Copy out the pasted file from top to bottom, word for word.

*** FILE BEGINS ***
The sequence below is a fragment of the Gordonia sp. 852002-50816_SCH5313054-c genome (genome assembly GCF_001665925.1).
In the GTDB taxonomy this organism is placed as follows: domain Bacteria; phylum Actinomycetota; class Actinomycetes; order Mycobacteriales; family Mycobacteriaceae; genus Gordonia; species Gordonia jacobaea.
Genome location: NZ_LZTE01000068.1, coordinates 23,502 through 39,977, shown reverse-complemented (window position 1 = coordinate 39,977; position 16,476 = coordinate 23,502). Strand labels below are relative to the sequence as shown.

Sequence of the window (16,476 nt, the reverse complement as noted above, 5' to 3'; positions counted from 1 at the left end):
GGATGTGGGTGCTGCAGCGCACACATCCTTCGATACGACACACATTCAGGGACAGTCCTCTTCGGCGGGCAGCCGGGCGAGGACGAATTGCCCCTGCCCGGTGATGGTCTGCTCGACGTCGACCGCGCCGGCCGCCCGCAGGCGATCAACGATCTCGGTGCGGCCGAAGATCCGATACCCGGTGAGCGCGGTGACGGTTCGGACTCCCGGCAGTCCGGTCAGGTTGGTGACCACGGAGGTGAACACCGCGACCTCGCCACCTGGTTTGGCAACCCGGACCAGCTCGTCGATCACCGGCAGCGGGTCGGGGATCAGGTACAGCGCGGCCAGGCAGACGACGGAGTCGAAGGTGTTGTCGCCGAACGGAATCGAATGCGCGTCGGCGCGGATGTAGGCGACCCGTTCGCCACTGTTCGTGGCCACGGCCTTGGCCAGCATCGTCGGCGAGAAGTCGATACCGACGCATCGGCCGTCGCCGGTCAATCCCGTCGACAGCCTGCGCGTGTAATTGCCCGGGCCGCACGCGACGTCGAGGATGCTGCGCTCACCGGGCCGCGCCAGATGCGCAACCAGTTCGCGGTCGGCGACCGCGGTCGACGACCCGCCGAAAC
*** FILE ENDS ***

The sequence below is a fragment of the Gordonia sp. 852002-50816_SCH5313054-c genome (genome assembly GCF_001665925.1).
In the GTDB taxonomy this organism is placed as follows: domain Bacteria; phylum Actinomycetota; class Actinomycetes; order Mycobacteriales; family Mycobacteriaceae; genus Gordonia; species Gordonia jacobaea.
Genome location: NZ_LZTE01000068.1, coordinates 23,502 through 39,977, shown reverse-complemented (window position 1 = coordinate 39,977; position 16,476 = coordinate 23,502). Strand labels below are relative to the sequence as shown.

Sequence of the window (16,476 nt, the reverse complement as noted above, 5' to 3'; positions counted from 1 at the left end):
GGATGTGGGTGCTGCAGCGCACACATCCTTCGATACGACACACATTCAGGGACAGTCCTCTTCGGCGGGCAGCCGGGCGAGGACGAATTGCCCCTGCCCGGTGATGGTCTGCTCGACGTCGACCGCGCCGGCCGCCCGCAGGCGATCAACGATCTCGGTGCGGCCGAAGATCCGATACCCGGTGAGCGCGGTGACGGTTCGGACTCCCGGCAGTCCGGTCAGGTTGGTGACCACGGAGGTGAACACCGCGACCTCGCCACCTGGTTTGGCAACCCGGACCAGCTCGTCGATCACCGGCAGCGGGTCGGGGATCAGGTACAGCGCGGCCAGGCAGACGACGGAGTCGAAGGTGTTGTCGCCGAACGGAATCGAATGCGCGTCGGCGCGGATGTAGGCGACCCGTTCGCCACTGTTCGTGGCCACGGCCTTGGCCAGCATCGTCGGCGAGAAGTCGATACCGACGCATCGGCCGTCGCCGGTCAATCCCGTCGACAGCCTGCGCGTGTAATTGCCCGGGCCGCACGCGACGTCGAGGATGCTGCGCTCACCGGGCCGCGCCAGATGCGCAACCAGTTCGCGGTCGGCGACCGCGGTCGACGACCCGCCGAAAC